SONG TO THE MEN OF ENGLAND.
by Percy Bysshe Shelley
[Published by Mrs. Shelley, “Poetical Works”, 1839, 1st edition.]
Men of England, wherefore plough
For the lords who lay ye low?
Wherefore weave with toil and care
The rich robes your tyrants wear?
Wherefore feed, and clothe, and save,
From the cradle to the grave,
Those ungrateful drones who would
Drain your sweat–nay, drink your blood?
Wherefore, Bees of England, forge
Many a weapon, chain, and scourge,
That these stingless drones may spoil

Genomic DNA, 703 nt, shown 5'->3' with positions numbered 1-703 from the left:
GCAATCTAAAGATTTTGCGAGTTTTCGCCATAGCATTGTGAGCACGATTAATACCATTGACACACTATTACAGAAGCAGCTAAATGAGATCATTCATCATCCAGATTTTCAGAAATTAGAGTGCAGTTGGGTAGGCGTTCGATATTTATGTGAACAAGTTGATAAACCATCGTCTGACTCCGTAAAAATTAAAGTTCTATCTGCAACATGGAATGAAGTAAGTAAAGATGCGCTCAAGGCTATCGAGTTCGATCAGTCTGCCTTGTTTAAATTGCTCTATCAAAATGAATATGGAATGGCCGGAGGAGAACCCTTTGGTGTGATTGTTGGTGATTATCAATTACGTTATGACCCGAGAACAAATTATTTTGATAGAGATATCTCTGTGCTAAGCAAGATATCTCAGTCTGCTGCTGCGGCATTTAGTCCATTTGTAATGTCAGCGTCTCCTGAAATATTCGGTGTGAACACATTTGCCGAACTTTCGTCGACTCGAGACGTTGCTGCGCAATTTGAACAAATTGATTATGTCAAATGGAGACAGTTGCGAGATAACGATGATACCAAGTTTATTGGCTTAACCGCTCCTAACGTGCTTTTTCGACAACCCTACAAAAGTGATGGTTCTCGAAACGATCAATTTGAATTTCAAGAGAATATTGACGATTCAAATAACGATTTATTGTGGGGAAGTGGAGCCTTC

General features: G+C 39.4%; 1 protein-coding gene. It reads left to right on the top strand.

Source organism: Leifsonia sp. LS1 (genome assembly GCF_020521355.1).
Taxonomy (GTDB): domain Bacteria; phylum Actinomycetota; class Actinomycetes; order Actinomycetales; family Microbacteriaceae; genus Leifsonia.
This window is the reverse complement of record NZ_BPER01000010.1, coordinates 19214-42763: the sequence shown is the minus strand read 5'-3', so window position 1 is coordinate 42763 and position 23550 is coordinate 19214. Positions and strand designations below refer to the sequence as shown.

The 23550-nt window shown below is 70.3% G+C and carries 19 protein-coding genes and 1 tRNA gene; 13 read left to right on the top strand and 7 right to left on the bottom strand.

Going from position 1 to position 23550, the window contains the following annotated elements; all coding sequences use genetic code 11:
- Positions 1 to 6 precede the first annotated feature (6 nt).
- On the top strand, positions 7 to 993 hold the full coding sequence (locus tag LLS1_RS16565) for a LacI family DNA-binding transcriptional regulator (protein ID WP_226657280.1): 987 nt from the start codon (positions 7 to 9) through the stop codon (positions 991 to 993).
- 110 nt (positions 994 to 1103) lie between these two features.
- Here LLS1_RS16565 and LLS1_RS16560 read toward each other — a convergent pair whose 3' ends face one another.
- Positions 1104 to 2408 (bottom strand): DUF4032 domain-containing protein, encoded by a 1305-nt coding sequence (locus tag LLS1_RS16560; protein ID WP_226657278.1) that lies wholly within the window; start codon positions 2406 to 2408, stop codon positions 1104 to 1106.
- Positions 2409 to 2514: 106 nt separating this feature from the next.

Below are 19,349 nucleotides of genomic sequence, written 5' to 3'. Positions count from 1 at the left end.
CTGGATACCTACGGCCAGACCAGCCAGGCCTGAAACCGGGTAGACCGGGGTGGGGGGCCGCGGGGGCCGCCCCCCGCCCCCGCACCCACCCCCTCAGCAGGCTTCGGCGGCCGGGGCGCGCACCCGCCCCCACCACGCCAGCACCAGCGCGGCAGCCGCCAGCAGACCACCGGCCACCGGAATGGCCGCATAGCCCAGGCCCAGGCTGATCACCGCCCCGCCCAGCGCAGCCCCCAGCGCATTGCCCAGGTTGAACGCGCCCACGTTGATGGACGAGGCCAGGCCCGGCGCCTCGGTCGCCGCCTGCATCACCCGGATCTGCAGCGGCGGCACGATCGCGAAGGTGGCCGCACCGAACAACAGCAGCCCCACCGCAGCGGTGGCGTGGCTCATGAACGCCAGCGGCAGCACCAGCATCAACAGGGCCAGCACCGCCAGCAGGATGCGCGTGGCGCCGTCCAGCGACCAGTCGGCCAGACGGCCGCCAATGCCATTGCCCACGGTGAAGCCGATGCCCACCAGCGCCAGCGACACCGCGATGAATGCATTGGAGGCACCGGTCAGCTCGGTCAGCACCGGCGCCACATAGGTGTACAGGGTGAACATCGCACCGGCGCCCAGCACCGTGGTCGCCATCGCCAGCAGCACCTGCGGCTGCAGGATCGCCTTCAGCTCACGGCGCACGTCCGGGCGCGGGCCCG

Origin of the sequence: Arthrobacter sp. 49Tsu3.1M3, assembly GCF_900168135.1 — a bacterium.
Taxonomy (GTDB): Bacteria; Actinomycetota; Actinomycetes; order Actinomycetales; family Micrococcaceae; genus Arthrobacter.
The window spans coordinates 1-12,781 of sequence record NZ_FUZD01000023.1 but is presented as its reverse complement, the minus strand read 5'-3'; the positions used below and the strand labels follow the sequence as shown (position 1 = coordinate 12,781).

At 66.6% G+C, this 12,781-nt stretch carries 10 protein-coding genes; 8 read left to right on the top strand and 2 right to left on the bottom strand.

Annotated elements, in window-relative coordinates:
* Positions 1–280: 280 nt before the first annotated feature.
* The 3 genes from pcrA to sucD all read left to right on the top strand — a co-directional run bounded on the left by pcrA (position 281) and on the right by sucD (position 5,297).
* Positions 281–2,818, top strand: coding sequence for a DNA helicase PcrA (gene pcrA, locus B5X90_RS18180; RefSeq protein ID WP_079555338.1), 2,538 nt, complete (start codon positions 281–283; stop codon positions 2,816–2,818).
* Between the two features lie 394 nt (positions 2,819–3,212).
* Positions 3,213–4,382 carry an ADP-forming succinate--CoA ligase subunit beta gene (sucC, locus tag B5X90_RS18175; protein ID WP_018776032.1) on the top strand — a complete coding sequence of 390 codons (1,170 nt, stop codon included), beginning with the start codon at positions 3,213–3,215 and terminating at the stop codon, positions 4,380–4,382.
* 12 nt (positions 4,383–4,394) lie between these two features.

The forced produce of your toil?
Have ye leisure, comfort, calm,
Shelter, food, love’s gentle balm?
Or what is it ye buy so dear
With your pain and with your fear?
The seed ye sow, another reaps;
The wealth ye find, another keeps;
The robes ye weave, another wears;
The arms ye forge; another bears.
Sow seed,–but let no tyrant reap;
Find wealth,–let no impostor heap;
Weave robes,–let not the idle wear;
Forge arms,–in your defence to bear.
Shrink to your cellars, holes, and cells;
In halls ye deck another dwells.
Why shake the chains ye wrought? Ye see
The steel ye tempered glance on ye.
With plough and spade, and hoe and loom,
Trace your grave, and build your tomb,
And weave your winding-sheet, till fair
England be your sepulchre.